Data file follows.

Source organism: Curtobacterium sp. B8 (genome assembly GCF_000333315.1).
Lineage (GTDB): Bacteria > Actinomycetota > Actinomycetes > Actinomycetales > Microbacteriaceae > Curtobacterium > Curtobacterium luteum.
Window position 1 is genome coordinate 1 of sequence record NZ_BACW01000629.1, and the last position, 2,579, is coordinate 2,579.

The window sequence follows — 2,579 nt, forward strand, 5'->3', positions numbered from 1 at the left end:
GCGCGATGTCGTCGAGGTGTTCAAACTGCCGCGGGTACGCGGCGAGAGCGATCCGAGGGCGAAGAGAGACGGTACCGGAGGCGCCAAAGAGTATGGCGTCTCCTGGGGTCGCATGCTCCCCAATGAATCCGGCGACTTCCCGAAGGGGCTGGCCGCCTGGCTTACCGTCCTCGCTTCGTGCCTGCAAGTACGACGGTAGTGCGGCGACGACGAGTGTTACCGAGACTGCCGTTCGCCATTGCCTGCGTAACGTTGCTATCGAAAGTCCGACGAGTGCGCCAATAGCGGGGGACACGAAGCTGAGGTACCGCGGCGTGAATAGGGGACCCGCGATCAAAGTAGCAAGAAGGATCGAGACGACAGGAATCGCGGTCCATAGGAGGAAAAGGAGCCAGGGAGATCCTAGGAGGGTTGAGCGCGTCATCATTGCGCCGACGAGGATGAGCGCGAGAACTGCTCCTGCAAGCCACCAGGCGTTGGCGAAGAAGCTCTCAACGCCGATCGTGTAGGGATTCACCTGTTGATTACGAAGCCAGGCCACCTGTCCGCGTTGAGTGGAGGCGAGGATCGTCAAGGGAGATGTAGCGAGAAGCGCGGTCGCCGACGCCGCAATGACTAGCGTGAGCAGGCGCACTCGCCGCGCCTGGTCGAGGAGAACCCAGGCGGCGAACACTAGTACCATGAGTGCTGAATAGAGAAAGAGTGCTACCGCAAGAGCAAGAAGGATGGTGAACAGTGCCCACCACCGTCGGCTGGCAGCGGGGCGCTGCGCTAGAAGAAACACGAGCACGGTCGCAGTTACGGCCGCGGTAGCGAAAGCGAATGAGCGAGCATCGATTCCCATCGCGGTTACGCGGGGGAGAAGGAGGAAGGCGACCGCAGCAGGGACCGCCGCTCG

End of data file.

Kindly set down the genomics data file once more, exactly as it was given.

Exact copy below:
Source organism: Curtobacterium sp. B8 (genome assembly GCF_000333315.1).
Lineage (GTDB): Bacteria > Actinomycetota > Actinomycetes > Actinomycetales > Microbacteriaceae > Curtobacterium > Curtobacterium luteum.
Window position 1 is genome coordinate 1 of sequence record NZ_BACW01000629.1, and the last position, 2,579, is coordinate 2,579.

The window sequence follows — 2,579 nt, forward strand, 5'->3', positions numbered from 1 at the left end:
GCGCGATGTCGTCGAGGTGTTCAAACTGCCGCGGGTACGCGGCGAGAGCGATCCGAGGGCGAAGAGAGACGGTACCGGAGGCGCCAAAGAGTATGGCGTCTCCTGGGGTCGCATGCTCCCCAATGAATCCGGCGACTTCCCGAAGGGGCTGGCCGCCTGGCTTACCGTCCTCGCTTCGTGCCTGCAAGTACGACGGTAGTGCGGCGACGACGAGTGTTACCGAGACTGCCGTTCGCCATTGCCTGCGTAACGTTGCTATCGAAAGTCCGACGAGTGCGCCAATAGCGGGGGACACGAAGCTGAGGTACCGCGGCGTGAATAGGGGACCCGCGATCAAAGTAGCAAGAAGGATCGAGACGACAGGAATCGCGGTCCATAGGAGGAAAAGGAGCCAGGGAGATCCTAGGAGGGTTGAGCGCGTCATCATTGCGCCGACGAGGATGAGCGCGAGAACTGCTCCTGCAAGCCACCAGGCGTTGGCGAAGAAGCTCTCAACGCCGATCGTGTAGGGATTCACCTGTTGATTACGAAGCCAGGCCACCTGTCCGCGTTGAGTGGAGGCGAGGATCGTCAAGGGAGATGTAGCGAGAAGCGCGGTCGCCGACGCCGCAATGACTAGCGTGAGCAGGCGCACTCGCCGCGCCTGGTCGAGGAGAACCCAGGCGGCGAACACTAGTACCATGAGTGCTGAATAGAGAAAGAGTGCTACCGCAAGAGCAAGAAGGATGGTGAACAGTGCCCACCACCGTCGGCTGGCAGCGGGGCGCTGCGCTAGAAGAAACACGAGCACGGTCGCAGTTACGGCCGCGGTAGCGAAAGCGAATGAGCGAGCATCGATTCCCATCGCGGTTACGCGGGGGAGAAGGAGGAAGGCGACCGCAGCAGGGACCGCCGCTCG